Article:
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I think maybe one obstacle to success is maybe not being realistic. I'm sure this is a problem of most teenagers (um, you probably won't actually be President of the United States even if you set it as a goal and work really hard!). :) I think teen brain tumor survivors have a particularly difficult time because what they USED to be able to do, may not be possible. Finding new strengths is paramount to being successful. Matt has a lot of significant memory issues. Before diagnoses he had an extremely strong memory. Sometimes he still feels like his 'old self' who could remember everything with ease. Writing things down is his new normal, but getting him to embrace who he IS, rather than who he WAS, is difficult, but can be extremely powerful in gaining independence and moving toward the future.
kellyb
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For my son Alex the barriers we've come up against Are the ignorance and unacceptance of people In different areas of his life. They don't see anything Wrong with him and when he acts impulsively or acts A certain way you try to explain and I've found most People don't get it and your left standing alone.it would Be nice to have more awareness. Alex just wants To be like everyone else.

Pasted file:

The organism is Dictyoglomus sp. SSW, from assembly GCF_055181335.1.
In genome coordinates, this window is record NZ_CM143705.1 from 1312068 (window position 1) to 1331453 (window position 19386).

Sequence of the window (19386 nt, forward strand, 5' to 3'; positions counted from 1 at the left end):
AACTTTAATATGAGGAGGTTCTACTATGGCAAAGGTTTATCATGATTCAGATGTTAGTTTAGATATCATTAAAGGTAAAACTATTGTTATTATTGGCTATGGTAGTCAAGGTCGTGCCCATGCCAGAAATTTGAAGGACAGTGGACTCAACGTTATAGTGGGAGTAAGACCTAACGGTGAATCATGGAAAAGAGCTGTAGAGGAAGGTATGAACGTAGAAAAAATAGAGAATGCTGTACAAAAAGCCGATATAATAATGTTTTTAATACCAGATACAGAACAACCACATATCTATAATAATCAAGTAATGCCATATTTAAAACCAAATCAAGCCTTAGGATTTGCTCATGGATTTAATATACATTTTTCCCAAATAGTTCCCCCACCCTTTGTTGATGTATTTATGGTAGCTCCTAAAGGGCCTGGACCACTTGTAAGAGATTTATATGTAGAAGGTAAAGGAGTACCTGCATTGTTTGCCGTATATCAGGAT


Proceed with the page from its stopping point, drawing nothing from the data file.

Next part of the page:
JenC
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Carolyn has a hard time being in large groups. I don't know if it is her hearing loss and the inability to hear distinct voices when there's a lot of background noise, or if it is her processing deficits that make it difficult to follow what's going on, but often in a large group situation she will tell me she is just confused. She prefers being with just a few people, rather than big noisy parties, which raises concerns among people who think she is either being anti-social or withdrawn. She sent me a text from Minneapolis yesterday saying she was worried because the group going to camp seemed much larger this year and very noisy, so I'll be interested to see how she does this week.

 

bugzmom
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That is the same issue we have with Katie )arianna). People don't get it, we even had the issue at the brick and mortar school.
nancylexie
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Lexie is not into large crowds either, it seems to make her uncomfortable. I think it would help if Caroline knew she was not the only one who felt that way. Hugs. Alice
sgennock1008
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Jacob sounds like my son Tommy.  He doesn't want to ever let on that he doesn't understand things which creates more problems for him because he ends up embarrassing himself from not understanding a conversation but pretending to.  He also has very slow processing speed.  He has no friends that he hangs out wiht.  The only friends he does have are his online friends that he plays with on Xbox live.  What does become an issue for Tommy is he will argue with everyone, including his teachers because he doesn't want to look stupid.  This gets him in trouble.  He also doesn't know how to socialize with his classmates.  A lot of this is due to his lack of comprehension sills.  I just wish that he could make one friend.  He suffers depression, has no filters, and acts impulsively. He will say things that come off very rude, and he doesn't realize this.  I am also glad that he is attending camp with kids that have been through the same thing.